Despite Scott being on the way to her third Olympics, she hasn't relaxed on her laurels, and continues to test herself, landing a "full full full" (triple twisting triple back somersault) in competition for the first time this season.

"It was actually my first full full full ever," Scott confessed.

"I hadn't done any, but we pulled it out on the day and it was pretty exciting to do it.

"It was so close to getting a good score and getting on the podium too, so it was a little bummer, but I was super excited either way, and we kicked a lot of goals that day, so onwards and upwards.

"Hopefully we get some more in Canada while we're here training, it's been brutally cold, but that will hopefully prepare us for China.

"We're sort of taking it day by day, because leading into my third Olympics is just unreal.

"I kind of can't believe it. We dream of going to one Olympics, just to be an Olympian, and represent our country. To think that I'm going to my third is even more special."

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While Scott and Peel are old hats at this, with plenty of experience at this moment, they are using all that experience to help their young teammate in the moment, including handing out helpful advice at the press conference.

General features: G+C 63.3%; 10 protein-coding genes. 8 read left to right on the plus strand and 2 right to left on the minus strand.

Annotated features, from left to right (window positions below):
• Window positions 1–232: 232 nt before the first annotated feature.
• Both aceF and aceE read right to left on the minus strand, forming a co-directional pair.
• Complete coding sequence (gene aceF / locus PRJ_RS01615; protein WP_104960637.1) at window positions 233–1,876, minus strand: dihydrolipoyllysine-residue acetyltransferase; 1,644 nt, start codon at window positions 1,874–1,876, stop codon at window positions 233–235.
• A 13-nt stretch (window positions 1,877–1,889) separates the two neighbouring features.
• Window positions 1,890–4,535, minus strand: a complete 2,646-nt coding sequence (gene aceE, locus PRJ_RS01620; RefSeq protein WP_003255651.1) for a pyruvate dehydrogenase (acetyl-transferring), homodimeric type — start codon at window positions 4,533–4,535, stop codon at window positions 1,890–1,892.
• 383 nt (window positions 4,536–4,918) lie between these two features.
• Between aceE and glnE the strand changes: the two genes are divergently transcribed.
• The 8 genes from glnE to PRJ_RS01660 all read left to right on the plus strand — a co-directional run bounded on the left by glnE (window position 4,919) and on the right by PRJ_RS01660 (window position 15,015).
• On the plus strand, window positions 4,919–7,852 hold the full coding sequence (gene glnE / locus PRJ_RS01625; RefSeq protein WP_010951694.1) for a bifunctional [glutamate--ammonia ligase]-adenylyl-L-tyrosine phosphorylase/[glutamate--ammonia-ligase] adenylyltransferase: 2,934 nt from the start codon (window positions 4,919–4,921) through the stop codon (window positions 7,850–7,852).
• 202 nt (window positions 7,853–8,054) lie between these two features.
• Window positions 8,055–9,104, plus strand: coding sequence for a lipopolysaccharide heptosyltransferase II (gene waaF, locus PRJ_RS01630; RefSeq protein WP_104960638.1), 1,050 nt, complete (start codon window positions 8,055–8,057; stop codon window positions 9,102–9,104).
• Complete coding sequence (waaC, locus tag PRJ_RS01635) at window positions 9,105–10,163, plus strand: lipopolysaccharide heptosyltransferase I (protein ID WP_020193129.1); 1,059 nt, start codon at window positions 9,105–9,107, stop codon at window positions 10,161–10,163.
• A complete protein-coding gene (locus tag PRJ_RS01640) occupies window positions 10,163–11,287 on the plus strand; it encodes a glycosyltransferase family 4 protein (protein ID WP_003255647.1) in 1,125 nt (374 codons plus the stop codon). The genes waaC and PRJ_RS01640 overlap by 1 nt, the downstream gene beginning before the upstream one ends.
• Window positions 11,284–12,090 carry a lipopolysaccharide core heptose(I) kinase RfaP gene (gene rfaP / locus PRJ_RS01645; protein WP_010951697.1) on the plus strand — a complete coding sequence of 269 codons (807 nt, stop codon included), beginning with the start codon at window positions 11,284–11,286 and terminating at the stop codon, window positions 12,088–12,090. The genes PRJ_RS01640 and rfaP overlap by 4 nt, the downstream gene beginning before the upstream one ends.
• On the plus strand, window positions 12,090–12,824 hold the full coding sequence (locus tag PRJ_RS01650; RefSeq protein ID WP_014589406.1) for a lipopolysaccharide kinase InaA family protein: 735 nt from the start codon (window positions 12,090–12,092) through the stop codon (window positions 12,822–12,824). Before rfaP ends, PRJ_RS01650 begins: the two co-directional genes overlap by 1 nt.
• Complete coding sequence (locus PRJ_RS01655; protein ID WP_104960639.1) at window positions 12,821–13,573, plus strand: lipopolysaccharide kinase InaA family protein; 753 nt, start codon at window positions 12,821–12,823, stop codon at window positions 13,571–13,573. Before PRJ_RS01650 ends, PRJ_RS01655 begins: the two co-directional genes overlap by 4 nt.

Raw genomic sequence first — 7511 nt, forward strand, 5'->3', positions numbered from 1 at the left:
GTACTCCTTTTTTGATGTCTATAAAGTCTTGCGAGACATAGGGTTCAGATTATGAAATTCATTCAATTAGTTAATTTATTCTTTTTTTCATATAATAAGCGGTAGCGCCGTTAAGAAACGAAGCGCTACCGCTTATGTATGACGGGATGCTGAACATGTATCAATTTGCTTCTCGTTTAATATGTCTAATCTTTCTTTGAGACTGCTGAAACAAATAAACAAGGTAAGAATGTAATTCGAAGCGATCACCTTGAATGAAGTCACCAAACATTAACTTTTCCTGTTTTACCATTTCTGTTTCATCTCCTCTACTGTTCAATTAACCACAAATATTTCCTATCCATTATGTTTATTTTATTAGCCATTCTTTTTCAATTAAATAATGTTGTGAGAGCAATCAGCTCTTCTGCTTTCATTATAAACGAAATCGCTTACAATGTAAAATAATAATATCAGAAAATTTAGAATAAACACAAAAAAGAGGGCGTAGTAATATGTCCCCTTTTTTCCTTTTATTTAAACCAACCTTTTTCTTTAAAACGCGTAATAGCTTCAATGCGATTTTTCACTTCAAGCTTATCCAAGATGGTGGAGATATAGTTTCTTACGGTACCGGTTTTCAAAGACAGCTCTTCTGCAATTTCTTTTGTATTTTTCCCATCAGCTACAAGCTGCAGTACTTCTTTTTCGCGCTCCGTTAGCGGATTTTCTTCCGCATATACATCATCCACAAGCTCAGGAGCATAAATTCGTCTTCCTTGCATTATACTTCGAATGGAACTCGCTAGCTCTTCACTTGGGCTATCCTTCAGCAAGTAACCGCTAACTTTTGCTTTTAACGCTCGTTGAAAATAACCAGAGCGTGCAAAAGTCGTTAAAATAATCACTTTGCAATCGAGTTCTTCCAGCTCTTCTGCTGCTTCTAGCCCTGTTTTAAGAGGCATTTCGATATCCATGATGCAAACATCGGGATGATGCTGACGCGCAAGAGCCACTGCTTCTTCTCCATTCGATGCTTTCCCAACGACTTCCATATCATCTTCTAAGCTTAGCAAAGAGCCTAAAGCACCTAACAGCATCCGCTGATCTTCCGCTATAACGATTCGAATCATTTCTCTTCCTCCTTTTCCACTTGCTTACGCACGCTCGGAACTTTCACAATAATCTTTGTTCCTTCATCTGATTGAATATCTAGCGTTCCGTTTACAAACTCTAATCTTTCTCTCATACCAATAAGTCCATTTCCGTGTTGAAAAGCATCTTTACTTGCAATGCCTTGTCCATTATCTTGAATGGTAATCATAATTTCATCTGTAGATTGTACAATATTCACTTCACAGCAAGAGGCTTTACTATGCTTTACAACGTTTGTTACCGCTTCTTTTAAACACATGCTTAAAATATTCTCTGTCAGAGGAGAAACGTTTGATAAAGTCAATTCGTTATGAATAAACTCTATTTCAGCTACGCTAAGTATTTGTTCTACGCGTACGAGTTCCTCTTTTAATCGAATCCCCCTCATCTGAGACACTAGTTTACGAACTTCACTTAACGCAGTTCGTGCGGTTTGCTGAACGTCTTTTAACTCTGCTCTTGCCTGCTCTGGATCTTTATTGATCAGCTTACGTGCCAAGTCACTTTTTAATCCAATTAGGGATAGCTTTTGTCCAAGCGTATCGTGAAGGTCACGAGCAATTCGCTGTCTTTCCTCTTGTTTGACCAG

"I think every Games is different and unique, and this Games especially will be I think," Peel offered.

"I would say that at my first Games, I was a bit of a deer in headlights, and then when it came to Pyeonchang, I knew what to expect a little bit more and I was really able to enjoy the experience a lot more and soak up the Olympic atmosphere.

"Unfortunately, I'm not sure how the Olympic atmosphere will be this time around, but of course the competition is most important, and like I said before, everyone is stepping it up. It's going to be an amazing level of competition and really cool to watch in Beijing.

"I think my advice to Gabi would be to enjoy it. Take a moment to breathe and to soak it all in.

"At the same time for us, its the same field, its the same jumps, its the same judges, it's all the same thing. So we've got to go out there and do exactly what we know how to do."

Scott offered similar advice, talking about the Olympic experience.

"My advice would be just to slow it down because it does go really quickly and just gain as much experience as you can", she said.

Danielle Scott competed at the Pyeongchang Olympics in 2018. Image: Australian Olympic Committee

Danielle Scott competed at the Pyeongchang Olympics in 2018 in the Aerial Skiing. (Photo: Australian Olympic Committee)

Ash did comment that her teammates have been inspirations for her, but have also provided mentoring for her all the way through the quadrennial.

"I think they've helped me along the way the past seasons, including this season," Ash explained.